The Northampton Community College Foundation was founded in 1969, making it one of the oldest continuously functioning community college foundations in the country. It is also one of the most successful.
Its founding can be traced to a group of local dentists who were interested in having the College address a local shortage of trained dental hygienists by including a dental hygiene program in its offerings. Bids for the construction of the campus came in over budget, leaving little discretionary money to fund an expensive dental hygiene laboratory not in the original plans. The dentists offered to raise the funds necessary to equip a laboratory in exchange for the College agreeing to offer a dental hygiene program.
Following the successful conclusion of the campaign to equip the hygiene laboratory, the Foundation focused almost exclusively on raising scholarship funds until 1975 when a group of funeral directors from across Pennsylvania approached the College asking it to consider offering a state-wide program in funeral service education. Since the program would meet a state-wide labor need, College officials were reluctant to ask local taxpayers to foot the bill for the needed capital structure. Like the dentists before them, the funeral directors offered to raise the funds necessary to build the building that would house the new program. In 1977 Commonwealth Hall opened, providing a home for the funeral program in addition to the radiologic technology and automotive technology programs. The building was the first example of a public/private partnership on a community college campus within the Commonwealth.
In 1975 the Foundation was also involved in what many consider another first for a community college; the Board agreed to underwrite the first year's salary for a new position, one which would be charged with beginning an alumni association, giving Northampton the distinction of having one of the oldest continually functioning community college alumni associations in the country and setting the table for a future in which NCC's alumni would play an increasingly important role.
Northampton's second president Robert Kopecek, widely regarded as a visionary president, inherited a Foundation in 1977 whose primary efforts were directed toward capital projects and scholarships. In the early 1980s, he saw the need to expand the focus and reach of the Foundation and to begin to work toward building a strong base of community support for the College in anticipation of declining taxpayer support for public higher education. To assist in the process he recruited highly regarded community leaders who helped him rebuild and refocus the Board efforts to those of assisting the College meet its strategic objectives through private support.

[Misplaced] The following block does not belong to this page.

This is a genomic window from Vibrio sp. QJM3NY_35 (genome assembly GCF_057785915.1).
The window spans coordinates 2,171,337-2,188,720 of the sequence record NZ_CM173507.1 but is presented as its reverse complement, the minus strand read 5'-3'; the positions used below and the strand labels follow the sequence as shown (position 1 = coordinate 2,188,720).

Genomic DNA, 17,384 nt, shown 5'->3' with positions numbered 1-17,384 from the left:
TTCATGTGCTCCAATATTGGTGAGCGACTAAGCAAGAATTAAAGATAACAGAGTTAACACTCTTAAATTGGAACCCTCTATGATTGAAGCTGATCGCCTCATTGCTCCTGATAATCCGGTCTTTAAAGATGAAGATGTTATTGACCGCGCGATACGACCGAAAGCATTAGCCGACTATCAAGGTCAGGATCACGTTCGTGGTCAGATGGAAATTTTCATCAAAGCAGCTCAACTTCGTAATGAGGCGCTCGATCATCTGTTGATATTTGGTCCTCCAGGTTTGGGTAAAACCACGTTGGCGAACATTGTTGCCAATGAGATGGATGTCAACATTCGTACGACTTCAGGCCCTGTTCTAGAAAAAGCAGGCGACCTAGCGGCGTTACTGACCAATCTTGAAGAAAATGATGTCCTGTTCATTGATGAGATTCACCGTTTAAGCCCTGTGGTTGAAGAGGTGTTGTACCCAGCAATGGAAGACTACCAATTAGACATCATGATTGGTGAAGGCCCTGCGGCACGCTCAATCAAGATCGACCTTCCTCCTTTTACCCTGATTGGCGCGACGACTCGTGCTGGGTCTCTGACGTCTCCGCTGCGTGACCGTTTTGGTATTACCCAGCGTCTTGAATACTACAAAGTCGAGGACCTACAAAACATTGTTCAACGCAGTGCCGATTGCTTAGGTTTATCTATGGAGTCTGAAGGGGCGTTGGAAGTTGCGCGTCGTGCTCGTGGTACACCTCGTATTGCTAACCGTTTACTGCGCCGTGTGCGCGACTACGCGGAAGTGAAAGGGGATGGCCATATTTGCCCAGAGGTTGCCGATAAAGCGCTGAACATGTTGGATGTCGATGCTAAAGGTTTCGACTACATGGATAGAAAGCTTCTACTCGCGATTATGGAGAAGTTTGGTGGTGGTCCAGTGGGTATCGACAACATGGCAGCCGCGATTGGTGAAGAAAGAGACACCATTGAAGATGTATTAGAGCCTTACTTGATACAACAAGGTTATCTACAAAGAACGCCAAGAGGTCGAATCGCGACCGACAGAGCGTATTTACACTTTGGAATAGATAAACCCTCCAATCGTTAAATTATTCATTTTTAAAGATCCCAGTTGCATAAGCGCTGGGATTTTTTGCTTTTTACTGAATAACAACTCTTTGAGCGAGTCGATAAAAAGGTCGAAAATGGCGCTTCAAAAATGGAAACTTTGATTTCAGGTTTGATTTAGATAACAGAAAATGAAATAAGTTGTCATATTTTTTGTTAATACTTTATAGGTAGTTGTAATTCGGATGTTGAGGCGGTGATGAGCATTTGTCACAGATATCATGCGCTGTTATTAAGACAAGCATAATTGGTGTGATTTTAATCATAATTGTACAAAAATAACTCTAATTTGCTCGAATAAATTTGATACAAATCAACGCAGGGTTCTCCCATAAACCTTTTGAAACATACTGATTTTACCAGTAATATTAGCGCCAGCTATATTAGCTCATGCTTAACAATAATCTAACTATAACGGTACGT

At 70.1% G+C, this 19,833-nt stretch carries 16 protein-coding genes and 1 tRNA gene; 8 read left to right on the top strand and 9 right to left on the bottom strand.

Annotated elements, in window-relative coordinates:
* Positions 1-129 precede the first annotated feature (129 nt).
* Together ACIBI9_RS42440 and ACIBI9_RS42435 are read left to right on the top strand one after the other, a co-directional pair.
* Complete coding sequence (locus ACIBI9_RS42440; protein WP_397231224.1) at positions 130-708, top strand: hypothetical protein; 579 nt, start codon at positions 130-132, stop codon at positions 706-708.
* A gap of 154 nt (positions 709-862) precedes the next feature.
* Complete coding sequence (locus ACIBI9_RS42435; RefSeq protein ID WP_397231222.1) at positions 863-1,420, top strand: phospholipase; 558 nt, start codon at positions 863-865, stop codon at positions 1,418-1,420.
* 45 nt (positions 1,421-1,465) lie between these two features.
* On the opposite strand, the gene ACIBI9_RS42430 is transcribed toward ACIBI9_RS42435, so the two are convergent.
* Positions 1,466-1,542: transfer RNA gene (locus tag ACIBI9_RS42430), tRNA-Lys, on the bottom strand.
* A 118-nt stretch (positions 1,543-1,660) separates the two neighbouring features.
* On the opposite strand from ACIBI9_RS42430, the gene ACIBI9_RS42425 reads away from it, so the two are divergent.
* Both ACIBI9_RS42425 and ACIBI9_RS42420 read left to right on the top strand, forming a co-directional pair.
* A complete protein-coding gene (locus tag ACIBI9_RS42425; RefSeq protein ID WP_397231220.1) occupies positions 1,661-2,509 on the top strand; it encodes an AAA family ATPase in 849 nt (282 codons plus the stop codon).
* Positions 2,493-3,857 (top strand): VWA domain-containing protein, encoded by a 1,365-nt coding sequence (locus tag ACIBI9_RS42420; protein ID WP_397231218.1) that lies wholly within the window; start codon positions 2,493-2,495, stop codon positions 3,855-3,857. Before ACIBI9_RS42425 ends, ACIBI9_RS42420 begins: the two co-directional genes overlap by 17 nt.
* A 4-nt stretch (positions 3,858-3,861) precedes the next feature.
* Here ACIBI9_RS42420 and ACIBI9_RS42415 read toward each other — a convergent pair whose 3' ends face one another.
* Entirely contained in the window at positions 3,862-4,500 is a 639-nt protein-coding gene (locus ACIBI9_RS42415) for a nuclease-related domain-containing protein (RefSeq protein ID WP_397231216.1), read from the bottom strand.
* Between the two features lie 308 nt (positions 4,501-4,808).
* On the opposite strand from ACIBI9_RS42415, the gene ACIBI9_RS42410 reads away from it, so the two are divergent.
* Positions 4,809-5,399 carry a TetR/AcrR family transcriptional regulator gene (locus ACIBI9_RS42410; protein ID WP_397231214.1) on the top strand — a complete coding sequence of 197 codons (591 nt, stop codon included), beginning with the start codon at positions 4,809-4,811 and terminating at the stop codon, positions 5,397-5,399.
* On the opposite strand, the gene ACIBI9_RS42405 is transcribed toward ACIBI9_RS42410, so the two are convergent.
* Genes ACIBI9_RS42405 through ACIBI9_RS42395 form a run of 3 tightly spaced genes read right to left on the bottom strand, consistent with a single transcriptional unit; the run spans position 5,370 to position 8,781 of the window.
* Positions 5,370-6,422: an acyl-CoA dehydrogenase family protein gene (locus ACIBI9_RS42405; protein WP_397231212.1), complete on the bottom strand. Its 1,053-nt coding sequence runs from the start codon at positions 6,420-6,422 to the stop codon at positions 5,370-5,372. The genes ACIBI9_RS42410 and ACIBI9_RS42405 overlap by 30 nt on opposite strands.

Since the 1980s the Foundation's volunteer board has been extremely effective in heightening the profile of the College, raising the private resources necessary to meet campaign goals and objectives, stewarding donated funds, and generally assisting the College in meeting its long term objectives.
Dr. Kopecek also persuaded the Foundation to address the housing needs of the growing numbers of out-of-county students attending NCC though the construction of student apartments and residence halls beginning in the late 1980s. The Foundation owns the buildings, which it pays the College to manage, on land leased from the College. At the time they were, and still remain, the only residences on a community college campus within the Commonwealth.
Since the 1980s the Foundation has run two endowment campaigns, two comprehensive campaigns and one capital campaign. All five campaigns exceeded their goals. In each instance, successive years' annual gift totals increased. The most visible physical results of those campaigns can be seen in the Fowler Family Southside Center and the new Monroe Campus, along with the annual National Endowment for the Humanities lecture series.
Annual gift receipts now average between $2 and $3 million when the Foundation is not involved in a campaign and between $3 and $6 million when it is, placing it continuously among the top 25 community colleges in the nation in annual gift receipts. The Foundation has earned a national reputation for its effectiveness and is a four-time recipient of CASE's excellence in fundraising award.
The Foundation's endowment now has estimated value, including all assets, approaching $40 million, ranking it among the top 20 community college endowments in the country. Included in that endowment are more than 75 individually endowed scholarship funds, giving Northampton the largest private scholarship program at any community college in the Commonwealth.
From the early 1980s through 2012, the Foundation transferred in excess of $60 million to the College for institutional priorities including scholarships, capital buildings and equipment, faculty development, library support, lecture series, academic programming, pilot projects, landscaping, child care, and international education.